day 9: lists

Once, several years ago I wrote a little blog on MSN Spaces. It was a bit of an experiment during a phase where I was working far too many hours and studying for a large series of technical certification exams. In the midst of that crazy season for some reason it seemed a fun diversion to see if I couldn’t pull off successful blogging, whatever that means. I experimented a bit, but found I did best with a general structure to my posts and not so much a common theme, but maybe a consistent voice to the posts. I wrote anonymously and worked at building up a community with other bloggers, a few whom I still communicate with occasionally. I don’t remember the specific stats, but a couple times it was featured on with the resulting immense uptick in visitors. I posted a handful of times a week and consistently had good dialog with a couple dozen comments

Neighborhood Jackrabbit

on posts. It was an enjoyable and satisfying little community where I played with my writing and processed much of life at that point.

One of the formats I commonly used in posts was lists. I rather love lists, creating them somehow creates a little brain space and freedom from remembering items now contained elsewhere. I like their orderliness and I especially like checking things off if it’s that kind of list. One of the writing prompts from the writing challenge is to write a list. Today’s list is of the perks of being ‘location independent’ as seen from one very unscientific view a few weeks in.

  1. No lawn to mow. Actually let’s change this to no yard to weed, because I actually rather enjoy lawn mowing (or cutting the grass as the husband says). There’s something immensely satisfying in the immediate impact it has on how the yard looks upon completion.
  2. No house cleaning. There’s some trade off with this one, it’s somewhat challenging to keep things organized and there’s the normal dish washing, clothes washing, etc. that has its own set of challenges when camping or Airbnb type rentals.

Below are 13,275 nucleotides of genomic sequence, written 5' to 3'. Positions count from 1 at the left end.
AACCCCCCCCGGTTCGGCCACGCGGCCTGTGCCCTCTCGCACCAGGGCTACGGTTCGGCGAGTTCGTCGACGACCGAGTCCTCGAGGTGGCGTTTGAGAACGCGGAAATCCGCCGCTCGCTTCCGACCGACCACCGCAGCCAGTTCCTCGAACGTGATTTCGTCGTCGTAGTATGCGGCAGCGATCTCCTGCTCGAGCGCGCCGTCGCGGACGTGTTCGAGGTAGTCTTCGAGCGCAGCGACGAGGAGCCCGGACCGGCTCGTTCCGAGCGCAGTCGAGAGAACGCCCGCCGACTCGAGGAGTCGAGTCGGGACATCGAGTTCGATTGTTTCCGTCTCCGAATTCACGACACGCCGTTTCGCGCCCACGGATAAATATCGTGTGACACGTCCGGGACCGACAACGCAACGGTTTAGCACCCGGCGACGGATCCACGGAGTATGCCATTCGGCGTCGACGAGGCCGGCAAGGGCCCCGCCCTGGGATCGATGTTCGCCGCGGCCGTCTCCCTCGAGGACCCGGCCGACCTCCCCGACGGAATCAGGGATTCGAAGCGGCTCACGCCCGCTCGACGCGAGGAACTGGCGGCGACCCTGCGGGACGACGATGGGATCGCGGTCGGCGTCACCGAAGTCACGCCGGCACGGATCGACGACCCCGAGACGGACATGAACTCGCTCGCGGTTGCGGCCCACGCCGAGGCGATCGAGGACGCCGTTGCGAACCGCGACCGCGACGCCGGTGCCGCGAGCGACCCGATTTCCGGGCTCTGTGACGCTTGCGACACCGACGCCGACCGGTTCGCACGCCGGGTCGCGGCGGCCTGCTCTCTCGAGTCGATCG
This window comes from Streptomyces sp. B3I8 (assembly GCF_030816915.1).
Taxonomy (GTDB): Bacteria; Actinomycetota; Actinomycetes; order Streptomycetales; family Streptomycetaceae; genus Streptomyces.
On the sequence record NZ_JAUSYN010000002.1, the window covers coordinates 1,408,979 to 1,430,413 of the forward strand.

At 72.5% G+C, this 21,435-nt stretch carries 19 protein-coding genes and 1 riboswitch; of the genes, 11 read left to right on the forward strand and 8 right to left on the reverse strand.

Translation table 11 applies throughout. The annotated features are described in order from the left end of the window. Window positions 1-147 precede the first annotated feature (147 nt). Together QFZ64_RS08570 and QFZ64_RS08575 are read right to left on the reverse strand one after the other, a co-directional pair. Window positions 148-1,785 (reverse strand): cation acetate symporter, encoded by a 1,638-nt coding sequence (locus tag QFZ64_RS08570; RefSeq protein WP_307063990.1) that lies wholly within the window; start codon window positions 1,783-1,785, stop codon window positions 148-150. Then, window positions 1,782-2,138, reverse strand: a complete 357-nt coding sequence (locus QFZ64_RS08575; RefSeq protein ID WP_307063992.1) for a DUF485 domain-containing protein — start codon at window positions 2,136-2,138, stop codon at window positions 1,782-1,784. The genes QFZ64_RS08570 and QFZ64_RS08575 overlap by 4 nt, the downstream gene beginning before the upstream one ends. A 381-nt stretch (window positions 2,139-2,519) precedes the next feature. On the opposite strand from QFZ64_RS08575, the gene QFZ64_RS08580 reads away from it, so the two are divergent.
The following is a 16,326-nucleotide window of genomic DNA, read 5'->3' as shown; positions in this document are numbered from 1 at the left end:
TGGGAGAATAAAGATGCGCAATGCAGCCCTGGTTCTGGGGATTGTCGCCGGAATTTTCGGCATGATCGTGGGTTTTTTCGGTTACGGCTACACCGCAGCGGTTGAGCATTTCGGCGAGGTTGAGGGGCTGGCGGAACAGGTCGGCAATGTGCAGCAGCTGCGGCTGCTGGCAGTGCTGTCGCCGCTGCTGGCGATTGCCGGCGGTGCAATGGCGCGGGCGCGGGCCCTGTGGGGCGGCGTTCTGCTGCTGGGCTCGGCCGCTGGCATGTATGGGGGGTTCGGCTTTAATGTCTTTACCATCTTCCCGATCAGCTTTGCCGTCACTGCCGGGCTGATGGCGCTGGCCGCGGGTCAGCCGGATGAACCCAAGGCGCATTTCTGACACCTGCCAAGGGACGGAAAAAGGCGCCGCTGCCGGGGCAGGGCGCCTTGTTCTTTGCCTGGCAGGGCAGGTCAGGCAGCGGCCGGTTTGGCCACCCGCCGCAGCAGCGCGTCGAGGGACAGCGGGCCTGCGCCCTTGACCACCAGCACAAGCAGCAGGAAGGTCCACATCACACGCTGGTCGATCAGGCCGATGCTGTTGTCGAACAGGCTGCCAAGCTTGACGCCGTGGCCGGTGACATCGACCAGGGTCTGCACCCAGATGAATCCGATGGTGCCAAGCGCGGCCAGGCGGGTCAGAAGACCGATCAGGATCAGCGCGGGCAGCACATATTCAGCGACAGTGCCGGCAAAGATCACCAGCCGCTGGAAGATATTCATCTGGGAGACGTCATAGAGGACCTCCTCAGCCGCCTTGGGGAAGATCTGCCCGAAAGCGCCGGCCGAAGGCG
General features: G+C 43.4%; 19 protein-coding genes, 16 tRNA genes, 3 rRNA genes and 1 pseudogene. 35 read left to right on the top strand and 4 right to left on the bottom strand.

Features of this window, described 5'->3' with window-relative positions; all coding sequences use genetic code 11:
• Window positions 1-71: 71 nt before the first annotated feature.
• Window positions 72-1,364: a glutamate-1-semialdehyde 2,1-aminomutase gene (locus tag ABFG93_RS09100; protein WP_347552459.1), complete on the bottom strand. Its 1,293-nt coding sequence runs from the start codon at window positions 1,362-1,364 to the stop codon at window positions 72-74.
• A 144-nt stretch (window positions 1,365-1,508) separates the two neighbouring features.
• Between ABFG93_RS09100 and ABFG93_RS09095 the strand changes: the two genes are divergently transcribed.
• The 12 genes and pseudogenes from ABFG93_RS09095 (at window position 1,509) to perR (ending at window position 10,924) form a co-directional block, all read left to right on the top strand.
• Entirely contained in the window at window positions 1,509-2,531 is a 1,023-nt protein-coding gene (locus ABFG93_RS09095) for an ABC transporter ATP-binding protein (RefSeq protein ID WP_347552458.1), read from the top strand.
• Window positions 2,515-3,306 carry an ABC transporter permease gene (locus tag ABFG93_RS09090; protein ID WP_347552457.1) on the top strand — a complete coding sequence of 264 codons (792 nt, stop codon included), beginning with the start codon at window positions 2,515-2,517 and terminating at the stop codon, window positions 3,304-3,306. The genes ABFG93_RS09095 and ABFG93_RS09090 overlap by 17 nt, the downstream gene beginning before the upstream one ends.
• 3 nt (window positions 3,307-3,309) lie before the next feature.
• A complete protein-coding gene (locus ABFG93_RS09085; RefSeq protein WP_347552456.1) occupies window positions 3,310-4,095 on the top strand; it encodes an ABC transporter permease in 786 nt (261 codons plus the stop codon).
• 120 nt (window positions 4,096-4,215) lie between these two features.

3. Low desire for acquiring ‘stuff.’ Like when traveling, the need to find a home for new purchases makes filtering out what’s really necessary and functional much clearer then when one has a house to fill with things.
  4. Running is a way to explore a new place, which is a highly motivating reason for me to keep up with this habit I’m trying to acquire.
  5. We walk a good amount more than at home.
  6. Connecting with friends and family we don’t commonly see. For example the great uncle we’ll spend this weekend with.
  7. Opportunity to hone our packing/organizing scheme (it’d been a LONG time since I’d been in The Container Store previous to our moving out of the house).
  8. Opportunity to experiment and improve on our eating and staying active goals while traveling. Somehow despite best efforts these always tend to clast a bit with the goals of exploring and in particular trying local restaurants. So far, we seem to be doing better this round.

I fear this list veered into the realm of uninteresting and it’s now at the 500 words mark, meaning it’s time to send it off into the interwebs before I give in to the temptation to start second guessing and editing!

day 8: Calgary

After meandering our way down along the Icefields Parkway and through Banff National Park, we’ve landed in Calgary for the week. I’ve passed through the city and its airport a handful of times, but haven’t spent any actual time here since I was around 10 years old. My main memories are of the Olympic park, standing at the top of the ski jump and of an event simulator or two. We’re all cozied up in our little short term apartment complete with giant kitchen and European washer/dryer that I’m optimistic I’ve figured out how to use, but will know for sure in another 3 hours. My only other similar experience was with a nearly antique German one in an apartment in Prague. It seemed to mostly get clothes really wet and soapy and then give up life for a few hours. The French owner of the apartment spoke functional English and French, the device’s instructions were in German, but not words that Google translate wanted to assist with. The end result was a couple hours of odd Googling and random conversations before we gave up, swallowed a bit of pride and took a bag of wet soapy clothes to the cleaners down the road.